Forman became interested in theater as a young person, and then enrolled in the Film Faculty of the Academy of Arts in the 1950s. Over the next few years, he began acting in and making films, and his career took off in 1965 with the debut of Lasky jedné plavovlasky (Loves of a Blonde). The movie was nominated for an Academy Award for Best Foreign Language Film. In his 2018 obituary in the New York Times, Forman is described in these years as “a rebellious young filmmaker” with a “satirical bent.”

New York City and Greenwich Village

In 1967, Forman moved to the United States to make a film for Paramount Pictures. Some time after his arrival, he rented a house on Leroy Street in Greenwich Village (the exact address is undetermined). As recorded in his biography held on the Miloš Forman Official Website, Forman “recall[ed] those times with pleasure,” saying:

“We never refused anyone who wanted to come in, so crowds of people were coming back and forth. Some friends from those days have stayed, some are gone, but still there might be some who left just for a minute and now they are looking for the way back. The playwright John Guare (responsible for the play The House of Blue Leaves) says that on entering the house he always felt he had left America and arrived in avant-garde Bohemia – the land, where only what you read and what you drink really mattered.”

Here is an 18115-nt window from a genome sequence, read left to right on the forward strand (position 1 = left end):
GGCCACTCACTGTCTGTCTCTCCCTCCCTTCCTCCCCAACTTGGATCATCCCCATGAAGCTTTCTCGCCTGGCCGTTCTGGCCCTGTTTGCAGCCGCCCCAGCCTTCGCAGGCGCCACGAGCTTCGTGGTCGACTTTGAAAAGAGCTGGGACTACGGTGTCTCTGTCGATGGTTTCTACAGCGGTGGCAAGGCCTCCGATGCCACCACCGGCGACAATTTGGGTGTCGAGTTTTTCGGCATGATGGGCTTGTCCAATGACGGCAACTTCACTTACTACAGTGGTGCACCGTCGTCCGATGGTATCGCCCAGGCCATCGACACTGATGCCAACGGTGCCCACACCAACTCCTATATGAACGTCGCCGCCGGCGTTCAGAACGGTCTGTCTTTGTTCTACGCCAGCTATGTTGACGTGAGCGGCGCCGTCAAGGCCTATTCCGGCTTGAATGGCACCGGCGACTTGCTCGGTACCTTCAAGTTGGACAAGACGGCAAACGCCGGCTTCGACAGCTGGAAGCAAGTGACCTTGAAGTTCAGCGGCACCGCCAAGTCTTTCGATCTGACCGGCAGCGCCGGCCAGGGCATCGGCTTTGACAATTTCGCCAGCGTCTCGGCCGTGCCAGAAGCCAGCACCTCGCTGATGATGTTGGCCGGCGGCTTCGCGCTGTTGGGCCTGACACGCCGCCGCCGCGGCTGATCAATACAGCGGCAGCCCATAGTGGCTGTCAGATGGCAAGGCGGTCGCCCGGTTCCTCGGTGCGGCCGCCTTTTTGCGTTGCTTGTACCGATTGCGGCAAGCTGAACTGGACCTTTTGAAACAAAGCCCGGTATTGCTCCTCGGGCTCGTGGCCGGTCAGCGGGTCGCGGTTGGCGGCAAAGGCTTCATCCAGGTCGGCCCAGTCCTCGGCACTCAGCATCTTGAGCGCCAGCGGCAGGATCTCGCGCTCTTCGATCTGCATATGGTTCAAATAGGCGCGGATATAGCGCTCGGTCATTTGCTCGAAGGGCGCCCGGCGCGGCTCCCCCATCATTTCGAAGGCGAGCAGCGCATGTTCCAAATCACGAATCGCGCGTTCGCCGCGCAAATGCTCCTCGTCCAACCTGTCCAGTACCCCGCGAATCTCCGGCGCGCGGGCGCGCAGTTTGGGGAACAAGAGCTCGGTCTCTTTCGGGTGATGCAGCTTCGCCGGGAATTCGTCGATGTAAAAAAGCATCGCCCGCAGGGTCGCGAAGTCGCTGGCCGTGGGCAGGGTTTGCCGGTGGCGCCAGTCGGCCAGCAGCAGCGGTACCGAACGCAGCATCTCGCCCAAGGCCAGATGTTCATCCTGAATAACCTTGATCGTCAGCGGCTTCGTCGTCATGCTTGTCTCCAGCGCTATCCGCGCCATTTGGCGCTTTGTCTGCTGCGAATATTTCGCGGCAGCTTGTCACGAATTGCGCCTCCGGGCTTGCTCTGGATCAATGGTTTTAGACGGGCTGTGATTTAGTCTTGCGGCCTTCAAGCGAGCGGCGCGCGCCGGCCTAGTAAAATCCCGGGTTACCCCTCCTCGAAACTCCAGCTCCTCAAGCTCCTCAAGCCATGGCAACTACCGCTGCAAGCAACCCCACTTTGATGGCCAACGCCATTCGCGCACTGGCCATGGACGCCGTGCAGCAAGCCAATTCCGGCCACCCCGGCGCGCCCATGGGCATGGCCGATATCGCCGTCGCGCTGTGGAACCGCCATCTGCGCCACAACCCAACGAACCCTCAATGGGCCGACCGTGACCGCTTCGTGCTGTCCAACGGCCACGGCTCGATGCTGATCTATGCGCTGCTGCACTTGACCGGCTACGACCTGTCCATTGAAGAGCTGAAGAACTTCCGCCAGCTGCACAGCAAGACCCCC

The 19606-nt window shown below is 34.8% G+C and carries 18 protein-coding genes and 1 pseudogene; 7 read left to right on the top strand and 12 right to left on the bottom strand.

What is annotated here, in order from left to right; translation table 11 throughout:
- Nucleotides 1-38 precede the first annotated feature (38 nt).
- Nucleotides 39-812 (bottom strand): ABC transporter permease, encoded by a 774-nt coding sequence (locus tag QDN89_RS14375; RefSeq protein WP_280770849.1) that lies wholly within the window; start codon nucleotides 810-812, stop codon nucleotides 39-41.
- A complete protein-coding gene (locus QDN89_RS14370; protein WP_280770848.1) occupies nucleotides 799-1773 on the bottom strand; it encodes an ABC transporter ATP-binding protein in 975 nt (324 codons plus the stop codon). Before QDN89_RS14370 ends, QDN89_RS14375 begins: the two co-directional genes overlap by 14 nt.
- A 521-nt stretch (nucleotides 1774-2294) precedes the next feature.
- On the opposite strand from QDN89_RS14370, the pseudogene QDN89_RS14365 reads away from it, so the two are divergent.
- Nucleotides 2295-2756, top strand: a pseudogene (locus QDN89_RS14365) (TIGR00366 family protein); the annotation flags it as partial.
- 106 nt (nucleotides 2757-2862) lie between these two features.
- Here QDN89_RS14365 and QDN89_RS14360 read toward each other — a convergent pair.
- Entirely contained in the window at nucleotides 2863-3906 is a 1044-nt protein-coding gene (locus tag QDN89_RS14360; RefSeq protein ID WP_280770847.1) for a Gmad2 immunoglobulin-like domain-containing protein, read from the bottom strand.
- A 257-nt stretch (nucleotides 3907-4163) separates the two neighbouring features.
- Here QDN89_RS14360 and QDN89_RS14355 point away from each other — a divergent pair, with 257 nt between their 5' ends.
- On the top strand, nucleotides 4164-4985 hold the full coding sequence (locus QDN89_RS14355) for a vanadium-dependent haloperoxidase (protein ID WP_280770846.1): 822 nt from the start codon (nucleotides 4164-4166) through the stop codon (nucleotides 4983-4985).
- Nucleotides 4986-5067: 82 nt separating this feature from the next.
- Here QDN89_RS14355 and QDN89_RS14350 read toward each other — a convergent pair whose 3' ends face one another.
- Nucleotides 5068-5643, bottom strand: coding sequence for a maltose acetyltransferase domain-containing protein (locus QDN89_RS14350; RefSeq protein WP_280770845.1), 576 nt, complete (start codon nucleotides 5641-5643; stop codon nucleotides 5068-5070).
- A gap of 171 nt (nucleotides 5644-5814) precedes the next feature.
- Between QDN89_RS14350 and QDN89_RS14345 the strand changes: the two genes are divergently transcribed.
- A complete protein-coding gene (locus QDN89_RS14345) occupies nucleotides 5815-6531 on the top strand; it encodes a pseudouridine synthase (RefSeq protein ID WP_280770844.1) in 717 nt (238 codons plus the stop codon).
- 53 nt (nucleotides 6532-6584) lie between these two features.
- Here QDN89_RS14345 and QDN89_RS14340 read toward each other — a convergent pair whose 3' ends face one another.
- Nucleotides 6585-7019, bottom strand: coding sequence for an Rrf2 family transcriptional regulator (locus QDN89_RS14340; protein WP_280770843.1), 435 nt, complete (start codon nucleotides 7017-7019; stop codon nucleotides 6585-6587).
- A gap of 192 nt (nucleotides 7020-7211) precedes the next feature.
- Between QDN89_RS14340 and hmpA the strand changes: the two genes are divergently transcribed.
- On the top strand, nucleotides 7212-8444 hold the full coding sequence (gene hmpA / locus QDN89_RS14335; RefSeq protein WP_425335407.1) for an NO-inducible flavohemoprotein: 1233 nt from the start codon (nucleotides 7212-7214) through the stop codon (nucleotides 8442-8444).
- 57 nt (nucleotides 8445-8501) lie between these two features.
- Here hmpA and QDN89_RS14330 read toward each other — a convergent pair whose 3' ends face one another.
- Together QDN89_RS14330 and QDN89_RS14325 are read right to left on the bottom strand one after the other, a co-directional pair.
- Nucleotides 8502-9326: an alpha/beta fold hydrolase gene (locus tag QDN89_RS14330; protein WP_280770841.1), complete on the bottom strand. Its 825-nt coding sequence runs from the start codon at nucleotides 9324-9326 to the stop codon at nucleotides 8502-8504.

“One Flew Over the Cuckoo’s Nest” film cover. Photo courtesy of Wikipedia.

Struggling to make a living off of his films, Forman moved to the Chelsea Hotel in the early 1970s. However, his fortunes shifted in 1974 when he was offered the opportunity to direct an adaptation of Ken Kesey’s novel One Flew Over the Cuckoo’s Nest. The film was a smashing success, winning the Oscar for best picture and best director, among three additional Academy Awards. Launched into instant fame, Forman’s filmmaking opportunities expanded significantly, solidifying his reputation in the United States. In 1984, Forman prevailed at the Oscars yet again, with his adaptation of Peter Shaffer’s stage play Amadeus, which again won best picture and best director, with a total of eight Academy Awards.


Between One Flew Over the Cuckoo’s Nest and Amadeus, Forman produced the 1981 drama Ragtime, which brought him back to our neighborhoods, this time to the East Village. Based on the historical-fiction novel of the same name by E.L. Doctorow, Ragtime‘s story takes place in and around New York City, New Rochelle, and Atlantic City in the early 1900s. Following a young Black pianist who becomes embroiled in the lives of an upper-class white family, the movie engages with themes of racial tension, infidelity, violence, and the history of New York City. Cameos by true historic figures, including East Villager Emma Goldman, dot the movie’s plot, bridging fiction with nonfiction.